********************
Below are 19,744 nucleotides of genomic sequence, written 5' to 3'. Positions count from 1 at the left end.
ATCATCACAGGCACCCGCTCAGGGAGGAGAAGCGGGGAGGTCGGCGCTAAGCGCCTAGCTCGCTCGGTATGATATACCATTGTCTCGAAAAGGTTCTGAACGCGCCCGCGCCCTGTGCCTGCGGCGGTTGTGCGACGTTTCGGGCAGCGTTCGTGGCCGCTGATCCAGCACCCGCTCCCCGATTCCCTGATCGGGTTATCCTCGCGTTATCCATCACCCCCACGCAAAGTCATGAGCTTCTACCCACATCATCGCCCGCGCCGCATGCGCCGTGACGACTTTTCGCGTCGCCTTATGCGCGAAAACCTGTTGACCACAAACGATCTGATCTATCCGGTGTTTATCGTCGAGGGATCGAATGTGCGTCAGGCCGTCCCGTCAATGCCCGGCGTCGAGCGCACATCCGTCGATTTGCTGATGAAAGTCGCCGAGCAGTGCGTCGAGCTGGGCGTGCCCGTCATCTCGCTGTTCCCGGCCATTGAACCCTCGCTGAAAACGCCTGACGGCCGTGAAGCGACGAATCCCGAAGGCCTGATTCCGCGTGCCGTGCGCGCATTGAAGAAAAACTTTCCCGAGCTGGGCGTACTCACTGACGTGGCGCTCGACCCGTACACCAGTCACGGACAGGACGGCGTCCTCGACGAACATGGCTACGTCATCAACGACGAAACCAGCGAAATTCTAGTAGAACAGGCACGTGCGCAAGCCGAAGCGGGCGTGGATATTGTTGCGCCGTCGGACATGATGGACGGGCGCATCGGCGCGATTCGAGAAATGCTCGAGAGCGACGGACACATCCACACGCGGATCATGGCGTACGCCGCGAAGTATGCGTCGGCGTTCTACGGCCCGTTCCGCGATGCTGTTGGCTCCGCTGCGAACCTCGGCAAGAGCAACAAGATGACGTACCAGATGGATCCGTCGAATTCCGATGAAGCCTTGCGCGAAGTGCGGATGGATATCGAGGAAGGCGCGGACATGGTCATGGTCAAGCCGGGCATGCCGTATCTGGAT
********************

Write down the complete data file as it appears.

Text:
Below are 19,744 nucleotides of genomic sequence, written 5' to 3'. Positions count from 1 at the left end.
ATCATCACAGGCACCCGCTCAGGGAGGAGAAGCGGGGAGGTCGGCGCTAAGCGCCTAGCTCGCTCGGTATGATATACCATTGTCTCGAAAAGGTTCTGAACGCGCCCGCGCCCTGTGCCTGCGGCGGTTGTGCGACGTTTCGGGCAGCGTTCGTGGCCGCTGATCCAGCACCCGCTCCCCGATTCCCTGATCGGGTTATCCTCGCGTTATCCATCACCCCCACGCAAAGTCATGAGCTTCTACCCACATCATCGCCCGCGCCGCATGCGCCGTGACGACTTTTCGCGTCGCCTTATGCGCGAAAACCTGTTGACCACAAACGATCTGATCTATCCGGTGTTTATCGTCGAGGGATCGAATGTGCGTCAGGCCGTCCCGTCAATGCCCGGCGTCGAGCGCACATCCGTCGATTTGCTGATGAAAGTCGCCGAGCAGTGCGTCGAGCTGGGCGTGCCCGTCATCTCGCTGTTCCCGGCCATTGAACCCTCGCTGAAAACGCCTGACGGCCGTGAAGCGACGAATCCCGAAGGCCTGATTCCGCGTGCCGTGCGCGCATTGAAGAAAAACTTTCCCGAGCTGGGCGTACTCACTGACGTGGCGCTCGACCCGTACACCAGTCACGGACAGGACGGCGTCCTCGACGAACATGGCTACGTCATCAACGACGAAACCAGCGAAATTCTAGTAGAACAGGCACGTGCGCAAGCCGAAGCGGGCGTGGATATTGTTGCGCCGTCGGACATGATGGACGGGCGCATCGGCGCGATTCGAGAAATGCTCGAGAGCGACGGACACATCCACACGCGGATCATGGCGTACGCCGCGAAGTATGCGTCGGCGTTCTACGGCCCGTTCCGCGATGCTGTTGGCTCCGCTGCGAACCTCGGCAAGAGCAACAAGATGACGTACCAGATGGATCCGTCGAATTCCGATGAAGCCTTGCGCGAAGTGCGGATGGATATCGAGGAAGGCGCGGACATGGTCATGGTCAAGCCGGGCATGCCGTATCTGGAT